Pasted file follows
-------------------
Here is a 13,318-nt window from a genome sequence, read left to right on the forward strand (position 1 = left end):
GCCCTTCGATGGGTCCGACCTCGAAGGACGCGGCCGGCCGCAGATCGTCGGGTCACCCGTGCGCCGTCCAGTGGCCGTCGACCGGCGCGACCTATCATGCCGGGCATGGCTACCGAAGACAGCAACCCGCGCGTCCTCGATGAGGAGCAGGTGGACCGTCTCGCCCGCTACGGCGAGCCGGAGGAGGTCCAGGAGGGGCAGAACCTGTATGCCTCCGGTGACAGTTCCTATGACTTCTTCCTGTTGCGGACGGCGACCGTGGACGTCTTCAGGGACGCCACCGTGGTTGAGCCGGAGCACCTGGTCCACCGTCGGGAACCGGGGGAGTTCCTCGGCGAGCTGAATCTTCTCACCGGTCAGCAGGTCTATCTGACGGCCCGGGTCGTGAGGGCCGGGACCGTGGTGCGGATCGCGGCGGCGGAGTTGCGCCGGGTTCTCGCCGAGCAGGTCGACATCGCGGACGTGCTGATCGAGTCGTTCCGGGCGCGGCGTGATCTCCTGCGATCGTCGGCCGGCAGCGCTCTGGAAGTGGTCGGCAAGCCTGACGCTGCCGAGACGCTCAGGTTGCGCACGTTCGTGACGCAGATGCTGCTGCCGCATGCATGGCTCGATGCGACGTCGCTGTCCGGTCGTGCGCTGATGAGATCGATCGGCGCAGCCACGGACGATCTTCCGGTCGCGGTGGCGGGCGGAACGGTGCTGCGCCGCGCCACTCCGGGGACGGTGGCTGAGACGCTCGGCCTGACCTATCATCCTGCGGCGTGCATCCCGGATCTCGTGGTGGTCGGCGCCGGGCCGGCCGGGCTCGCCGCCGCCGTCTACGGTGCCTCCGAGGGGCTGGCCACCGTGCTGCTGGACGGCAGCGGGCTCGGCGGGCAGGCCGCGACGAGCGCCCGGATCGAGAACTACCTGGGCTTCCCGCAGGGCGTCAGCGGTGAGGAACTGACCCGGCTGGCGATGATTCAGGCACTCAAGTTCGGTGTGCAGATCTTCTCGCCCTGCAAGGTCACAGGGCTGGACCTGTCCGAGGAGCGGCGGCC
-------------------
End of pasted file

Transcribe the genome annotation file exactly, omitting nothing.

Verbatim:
Here is a 13,318-nt window from a genome sequence, read left to right on the forward strand (position 1 = left end):
GCCCTTCGATGGGTCCGACCTCGAAGGACGCGGCCGGCCGCAGATCGTCGGGTCACCCGTGCGCCGTCCAGTGGCCGTCGACCGGCGCGACCTATCATGCCGGGCATGGCTACCGAAGACAGCAACCCGCGCGTCCTCGATGAGGAGCAGGTGGACCGTCTCGCCCGCTACGGCGAGCCGGAGGAGGTCCAGGAGGGGCAGAACCTGTATGCCTCCGGTGACAGTTCCTATGACTTCTTCCTGTTGCGGACGGCGACCGTGGACGTCTTCAGGGACGCCACCGTGGTTGAGCCGGAGCACCTGGTCCACCGTCGGGAACCGGGGGAGTTCCTCGGCGAGCTGAATCTTCTCACCGGTCAGCAGGTCTATCTGACGGCCCGGGTCGTGAGGGCCGGGACCGTGGTGCGGATCGCGGCGGCGGAGTTGCGCCGGGTTCTCGCCGAGCAGGTCGACATCGCGGACGTGCTGATCGAGTCGTTCCGGGCGCGGCGTGATCTCCTGCGATCGTCGGCCGGCAGCGCTCTGGAAGTGGTCGGCAAGCCTGACGCTGCCGAGACGCTCAGGTTGCGCACGTTCGTGACGCAGATGCTGCTGCCGCATGCATGGCTCGATGCGACGTCGCTGTCCGGTCGTGCGCTGATGAGATCGATCGGCGCAGCCACGGACGATCTTCCGGTCGCGGTGGCGGGCGGAACGGTGCTGCGCCGCGCCACTCCGGGGACGGTGGCTGAGACGCTCGGCCTGACCTATCATCCTGCGGCGTGCATCCCGGATCTCGTGGTGGTCGGCGCCGGGCCGGCCGGGCTCGCCGCCGCCGTCTACGGTGCCTCCGAGGGGCTGGCCACCGTGCTGCTGGACGGCAGCGGGCTCGGCGGGCAGGCCGCGACGAGCGCCCGGATCGAGAACTACCTGGGCTTCCCGCAGGGCGTCAGCGGTGAGGAACTGACCCGGCTGGCGATGATTCAGGCACTCAAGTTCGGTGTGCAGATCTTCTCGCCCTGCAAGGTCACAGGGCTGGACCTGTCCGAGGAGCGGCGGCC